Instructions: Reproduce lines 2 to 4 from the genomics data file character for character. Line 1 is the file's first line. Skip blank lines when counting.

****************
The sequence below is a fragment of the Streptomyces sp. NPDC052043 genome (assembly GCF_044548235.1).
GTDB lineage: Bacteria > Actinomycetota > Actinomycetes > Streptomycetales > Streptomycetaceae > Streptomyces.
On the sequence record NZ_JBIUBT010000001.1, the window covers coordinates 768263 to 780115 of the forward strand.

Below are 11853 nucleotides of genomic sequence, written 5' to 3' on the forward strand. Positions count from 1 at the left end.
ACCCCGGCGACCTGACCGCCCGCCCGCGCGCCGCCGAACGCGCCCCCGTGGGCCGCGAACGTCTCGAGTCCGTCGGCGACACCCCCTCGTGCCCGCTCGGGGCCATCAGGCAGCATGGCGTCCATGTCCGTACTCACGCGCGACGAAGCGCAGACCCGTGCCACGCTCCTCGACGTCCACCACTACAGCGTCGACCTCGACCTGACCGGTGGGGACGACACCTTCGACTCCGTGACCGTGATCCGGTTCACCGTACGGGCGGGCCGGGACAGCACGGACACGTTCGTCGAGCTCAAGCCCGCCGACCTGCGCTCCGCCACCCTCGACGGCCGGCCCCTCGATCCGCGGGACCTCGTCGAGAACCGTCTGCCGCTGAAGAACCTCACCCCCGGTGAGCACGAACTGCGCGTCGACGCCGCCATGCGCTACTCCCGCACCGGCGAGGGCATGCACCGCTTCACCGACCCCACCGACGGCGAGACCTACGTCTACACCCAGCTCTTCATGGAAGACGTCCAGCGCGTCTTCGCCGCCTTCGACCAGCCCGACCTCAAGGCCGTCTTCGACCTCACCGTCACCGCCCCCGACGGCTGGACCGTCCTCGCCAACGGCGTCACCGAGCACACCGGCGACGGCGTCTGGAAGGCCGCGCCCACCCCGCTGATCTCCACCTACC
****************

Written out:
GTDB lineage: Bacteria > Actinomycetota > Actinomycetes > Streptomycetales > Streptomycetaceae > Streptomyces.
On the sequence record NZ_JBIUBT010000001.1, the window covers coordinates 768263 to 780115 of the forward strand.

Below are 11853 nucleotides of genomic sequence, written 5' to 3' on the forward strand. Positions count from 1 at the left end.